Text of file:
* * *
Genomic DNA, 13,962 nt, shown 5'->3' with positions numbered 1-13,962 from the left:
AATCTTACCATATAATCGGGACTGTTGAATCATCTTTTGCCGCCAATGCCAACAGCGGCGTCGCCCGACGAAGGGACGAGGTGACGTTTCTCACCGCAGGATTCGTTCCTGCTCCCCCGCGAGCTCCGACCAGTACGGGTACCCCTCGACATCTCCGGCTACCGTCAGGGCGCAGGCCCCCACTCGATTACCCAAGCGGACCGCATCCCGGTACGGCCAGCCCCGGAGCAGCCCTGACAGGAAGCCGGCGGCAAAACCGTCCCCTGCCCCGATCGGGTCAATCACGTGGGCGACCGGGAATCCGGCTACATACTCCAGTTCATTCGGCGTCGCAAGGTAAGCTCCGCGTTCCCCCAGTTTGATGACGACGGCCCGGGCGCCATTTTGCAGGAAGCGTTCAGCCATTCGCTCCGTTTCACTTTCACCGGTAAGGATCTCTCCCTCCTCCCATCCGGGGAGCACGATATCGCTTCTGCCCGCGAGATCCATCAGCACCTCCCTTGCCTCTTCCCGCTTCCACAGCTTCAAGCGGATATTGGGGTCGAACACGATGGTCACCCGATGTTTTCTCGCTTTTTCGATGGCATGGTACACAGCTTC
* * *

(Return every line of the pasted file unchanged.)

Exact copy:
Genomic DNA, 13,962 nt, shown 5'->3' with positions numbered 1-13,962 from the left:
AATCTTACCATATAATCGGGACTGTTGAATCATCTTTTGCCGCCAATGCCAACAGCGGCGTCGCCCGACGAAGGGACGAGGTGACGTTTCTCACCGCAGGATTCGTTCCTGCTCCCCCGCGAGCTCCGACCAGTACGGGTACCCCTCGACATCTCCGGCTACCGTCAGGGCGCAGGCCCCCACTCGATTACCCAAGCGGACCGCATCCCGGTACGGCCAGCCCCGGAGCAGCCCTGACAGGAAGCCGGCGGCAAAACCGTCCCCTGCCCCGATCGGGTCAATCACGTGGGCGACCGGGAATCCGGCTACATACTCCAGTTCATTCGGCGTCGCAAGGTAAGCTCCGCGTTCCCCCAGTTTGATGACGACGGCCCGGGCGCCATTTTGCAGGAAGCGTTCAGCCATTCGCTCCGTTTCACTTTCACCGGTAAGGATCTCTCCCTCCTCCCATCCGGGGAGCACGATATCGCTTCTGCCCGCGAGATCCATCAGCACCTCCCTTGCCTCTTCCCGCTTCCACAGCTTCAAGCGGATATTGGGGTCGAACACGATGGTCACCCGATGTTTTCTCGCTTTTTCGATGGCATGGTACACAGCTTC